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  • Writer's pictureMiriam Green

Alive Inside

I want to tell you about an amazing must-see documentary called, “Alive Inside,” that shows how music can reawaken Alzheimer’s patients at almost every stage of the disease and give them back a sense of self.

The film follows Dan Cohen, the executive director of Music & Memory, who in 2006, volunteered to create individual musical play-lists for residents of a nursing home in New York. Most of the individuals he worked with were in late stages of Alzheimer’s. Many sat all day in a comatose-like state. Dan discovered that when they listened to music that was specifically tailored to their taste, history and background, they came to life, becoming more coherent and interactive, often for the first time in months or years.

While music was also made available to patients with other illnesses, it is the Alzheimer’s patients who steal the show. Grab a tissue and watch the inspiring trailer here.

The woman at the end of the trailer is also an Alzheimer’s sufferer. She reminds me of Mom, someone who, when you see her is still very much a participant in the world, at least from the outside. Inside, however, her world is collapsing, her conversation is tangled, and her ability to interface with others is diminishing.

Watch this inspiring journey of reawakening. It will change your opinion on caring for the chronically ill.

Music restores Mom’s sense of joy. I see it every time we are together. When we sing, Mom’s memory is active, and she derives so much pleasure from it. Mom listens to music almost every night before she goes to sleep. She conducts symphonies and sings along to musicals; she relives the 60s with The Beatles and The Beach Boys; she swings to Big Band, and sways to soulful Klezmer and Yiddish classics.

This morning, as a way to ease the tension Mom feels in getting dressed, we put on the Beatles and sang along as we surreptitiously gave her some assistance. Plus, we managed to coax her into letting us cut her toe nails. What unwanted intimacy this disease brings. Every time Mom objected to our intervention, I loudly sang out the music that was playing, calling her attention, too, to the songs she knows by heart.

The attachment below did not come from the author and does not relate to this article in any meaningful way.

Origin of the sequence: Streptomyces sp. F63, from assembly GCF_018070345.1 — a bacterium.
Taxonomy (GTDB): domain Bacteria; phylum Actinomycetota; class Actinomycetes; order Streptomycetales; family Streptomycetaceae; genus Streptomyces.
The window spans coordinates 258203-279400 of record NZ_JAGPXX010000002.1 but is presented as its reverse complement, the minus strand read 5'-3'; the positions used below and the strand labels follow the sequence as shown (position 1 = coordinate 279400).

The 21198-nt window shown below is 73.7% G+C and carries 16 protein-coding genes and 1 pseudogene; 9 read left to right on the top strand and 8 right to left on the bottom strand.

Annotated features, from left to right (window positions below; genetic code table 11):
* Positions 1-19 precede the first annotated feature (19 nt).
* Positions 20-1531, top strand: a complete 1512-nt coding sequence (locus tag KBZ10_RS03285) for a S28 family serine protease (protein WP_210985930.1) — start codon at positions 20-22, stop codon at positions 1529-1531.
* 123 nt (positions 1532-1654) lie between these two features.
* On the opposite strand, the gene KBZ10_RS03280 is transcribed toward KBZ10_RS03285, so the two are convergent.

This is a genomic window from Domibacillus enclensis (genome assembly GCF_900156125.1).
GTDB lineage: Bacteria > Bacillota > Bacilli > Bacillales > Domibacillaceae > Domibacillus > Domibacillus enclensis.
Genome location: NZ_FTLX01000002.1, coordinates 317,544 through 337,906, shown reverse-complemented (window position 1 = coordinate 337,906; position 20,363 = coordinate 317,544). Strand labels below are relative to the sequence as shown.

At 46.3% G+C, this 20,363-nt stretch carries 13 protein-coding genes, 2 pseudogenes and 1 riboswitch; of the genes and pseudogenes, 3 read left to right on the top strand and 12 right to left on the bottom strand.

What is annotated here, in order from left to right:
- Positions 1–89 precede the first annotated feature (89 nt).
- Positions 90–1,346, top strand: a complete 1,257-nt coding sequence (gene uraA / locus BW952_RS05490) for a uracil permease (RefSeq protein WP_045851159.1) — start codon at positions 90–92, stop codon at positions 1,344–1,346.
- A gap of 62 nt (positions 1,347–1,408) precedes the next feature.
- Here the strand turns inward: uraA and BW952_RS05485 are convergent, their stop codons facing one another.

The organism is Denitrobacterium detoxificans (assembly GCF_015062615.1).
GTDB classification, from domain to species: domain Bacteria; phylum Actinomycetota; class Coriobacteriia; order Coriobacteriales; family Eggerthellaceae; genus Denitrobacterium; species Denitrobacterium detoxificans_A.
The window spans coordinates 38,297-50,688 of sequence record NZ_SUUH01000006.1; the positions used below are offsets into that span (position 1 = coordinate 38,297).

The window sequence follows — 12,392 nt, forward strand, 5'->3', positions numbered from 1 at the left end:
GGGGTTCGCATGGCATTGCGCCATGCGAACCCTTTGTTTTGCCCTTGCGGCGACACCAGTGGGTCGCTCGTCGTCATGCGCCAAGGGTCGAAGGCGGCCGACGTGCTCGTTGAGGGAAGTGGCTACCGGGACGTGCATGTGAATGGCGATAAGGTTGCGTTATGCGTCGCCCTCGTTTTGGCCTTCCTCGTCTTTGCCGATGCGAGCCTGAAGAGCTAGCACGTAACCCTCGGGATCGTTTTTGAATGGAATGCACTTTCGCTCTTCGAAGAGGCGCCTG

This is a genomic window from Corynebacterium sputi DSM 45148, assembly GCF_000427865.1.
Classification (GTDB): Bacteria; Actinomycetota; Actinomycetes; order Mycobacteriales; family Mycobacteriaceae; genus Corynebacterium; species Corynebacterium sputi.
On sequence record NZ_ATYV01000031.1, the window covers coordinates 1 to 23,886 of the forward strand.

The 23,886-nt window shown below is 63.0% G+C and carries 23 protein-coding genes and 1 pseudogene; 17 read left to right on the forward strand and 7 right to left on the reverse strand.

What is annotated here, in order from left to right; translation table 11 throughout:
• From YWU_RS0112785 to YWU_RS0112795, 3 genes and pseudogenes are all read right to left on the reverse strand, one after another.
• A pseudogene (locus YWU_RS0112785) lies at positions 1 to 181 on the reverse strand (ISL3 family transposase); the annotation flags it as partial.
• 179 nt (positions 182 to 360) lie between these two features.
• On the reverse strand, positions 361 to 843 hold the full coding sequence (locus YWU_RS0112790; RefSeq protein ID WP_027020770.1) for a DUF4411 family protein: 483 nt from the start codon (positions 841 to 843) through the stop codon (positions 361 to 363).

Another movie that shows how active care of Alzheimer’s patients makes a difference is “Living and Loving with Alzheimer’s.” It’s in Hebrew (without subtitles), and follows the care of one man, Micha, and the programs his wife arranges for him in his long-term care facility. (Thanks, Regina, for sending me the link.)

Bottom line: you don’t have to stop thinking and learning and laughing if you have Alzheimer’s. You don’t have to sit quietly in a corner and give up. Life is still happening, and together, we can love and live and experience joy.

Much like music can change the mood of an Alzheimer's patient, so the sun can transform cucumbers into pickles. It is as easy as sealing a jar with cucumbers in brine and leaving it to stand all day in the sun. Then, voila, pickles!

Sun Pickles

Thanks to our friend Robert for this fabulously easy recipe. If, like my family, you like your pickles salty, add an extra tablespoon to the jar before you close it. These pickles come out crunchy and mild.

2-quart see-through container (plastic works well)

12-14 small to medium cucumbers

3 cloves garlic sliced

4-5 sprigs of dill

Peppercorns (optional)

3-4 Tbsp salt

3 Tbsp sugar


White vinegar (¼ parts vinegar to the amount of water)


Pack cucumbers in container by tilting the jar and wedging them all in. Add garlic, dill, salt, pepper. Add vinegar first and eye-ball it to about 1/4 of the jar. Fill the rest with water. (You can also up the ratio to 1/3 parts vinegar to make it more vinegary.) Close lid tightly. Shake to dissolve sugar and salt. Place jar in a sunny spot in the morning (best before 12:00 p.m.) and leave in direct sunlight all day. As the sun goes down, collect jar and put in refrigerator. Let cool overnight.

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